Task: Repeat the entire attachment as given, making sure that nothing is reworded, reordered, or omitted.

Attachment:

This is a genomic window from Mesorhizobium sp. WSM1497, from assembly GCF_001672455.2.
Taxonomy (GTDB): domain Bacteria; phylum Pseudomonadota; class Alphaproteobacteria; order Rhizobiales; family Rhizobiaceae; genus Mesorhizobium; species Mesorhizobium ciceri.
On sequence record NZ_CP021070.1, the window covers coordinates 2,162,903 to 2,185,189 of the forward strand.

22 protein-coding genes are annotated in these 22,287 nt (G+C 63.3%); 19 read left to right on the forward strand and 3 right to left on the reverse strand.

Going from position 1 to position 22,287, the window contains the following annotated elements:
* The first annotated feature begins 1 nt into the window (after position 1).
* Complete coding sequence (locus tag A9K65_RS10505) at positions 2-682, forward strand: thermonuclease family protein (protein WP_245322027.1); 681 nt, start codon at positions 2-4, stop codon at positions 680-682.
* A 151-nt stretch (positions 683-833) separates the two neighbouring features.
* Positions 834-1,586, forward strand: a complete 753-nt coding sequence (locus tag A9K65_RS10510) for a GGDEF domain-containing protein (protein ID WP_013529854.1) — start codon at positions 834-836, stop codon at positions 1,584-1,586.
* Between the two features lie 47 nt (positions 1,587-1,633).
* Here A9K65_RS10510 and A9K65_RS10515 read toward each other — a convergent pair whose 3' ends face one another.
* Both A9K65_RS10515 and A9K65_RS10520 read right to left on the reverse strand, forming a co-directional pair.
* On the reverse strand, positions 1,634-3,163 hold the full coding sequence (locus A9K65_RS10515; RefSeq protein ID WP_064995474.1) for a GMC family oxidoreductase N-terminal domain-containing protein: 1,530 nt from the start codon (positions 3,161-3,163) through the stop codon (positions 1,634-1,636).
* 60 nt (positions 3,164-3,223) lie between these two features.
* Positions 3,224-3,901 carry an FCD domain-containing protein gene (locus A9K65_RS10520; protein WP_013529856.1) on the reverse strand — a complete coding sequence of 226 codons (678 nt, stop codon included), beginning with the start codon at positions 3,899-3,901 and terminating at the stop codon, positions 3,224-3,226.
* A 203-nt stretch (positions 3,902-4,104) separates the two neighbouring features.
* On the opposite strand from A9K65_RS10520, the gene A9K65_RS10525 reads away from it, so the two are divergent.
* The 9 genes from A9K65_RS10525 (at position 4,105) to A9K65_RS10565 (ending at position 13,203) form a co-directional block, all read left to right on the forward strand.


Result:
This is a genomic window from Mesorhizobium sp. WSM1497, from assembly GCF_001672455.2.
Taxonomy (GTDB): domain Bacteria; phylum Pseudomonadota; class Alphaproteobacteria; order Rhizobiales; family Rhizobiaceae; genus Mesorhizobium; species Mesorhizobium ciceri.
On sequence record NZ_CP021070.1, the window covers coordinates 2,162,903 to 2,185,189 of the forward strand.

22 protein-coding genes are annotated in these 22,287 nt (G+C 63.3%); 19 read left to right on the forward strand and 3 right to left on the reverse strand.

Going from position 1 to position 22,287, the window contains the following annotated elements:
* The first annotated feature begins 1 nt into the window (after position 1).
* Complete coding sequence (locus tag A9K65_RS10505) at positions 2-682, forward strand: thermonuclease family protein (protein WP_245322027.1); 681 nt, start codon at positions 2-4, stop codon at positions 680-682.
* A 151-nt stretch (positions 683-833) separates the two neighbouring features.
* Positions 834-1,586, forward strand: a complete 753-nt coding sequence (locus tag A9K65_RS10510) for a GGDEF domain-containing protein (protein ID WP_013529854.1) — start codon at positions 834-836, stop codon at positions 1,584-1,586.
* Between the two features lie 47 nt (positions 1,587-1,633).
* Here A9K65_RS10510 and A9K65_RS10515 read toward each other — a convergent pair whose 3' ends face one another.
* Both A9K65_RS10515 and A9K65_RS10520 read right to left on the reverse strand, forming a co-directional pair.
* On the reverse strand, positions 1,634-3,163 hold the full coding sequence (locus A9K65_RS10515; RefSeq protein ID WP_064995474.1) for a GMC family oxidoreductase N-terminal domain-containing protein: 1,530 nt from the start codon (positions 3,161-3,163) through the stop codon (positions 1,634-1,636).
* 60 nt (positions 3,164-3,223) lie between these two features.
* Positions 3,224-3,901 carry an FCD domain-containing protein gene (locus A9K65_RS10520; protein WP_013529856.1) on the reverse strand — a complete coding sequence of 226 codons (678 nt, stop codon included), beginning with the start codon at positions 3,899-3,901 and terminating at the stop codon, positions 3,224-3,226.
* A 203-nt stretch (positions 3,902-4,104) separates the two neighbouring features.
* On the opposite strand from A9K65_RS10520, the gene A9K65_RS10525 reads away from it, so the two are divergent.
* The 9 genes from A9K65_RS10525 (at position 4,105) to A9K65_RS10565 (ending at position 13,203) form a co-directional block, all read left to right on the forward strand.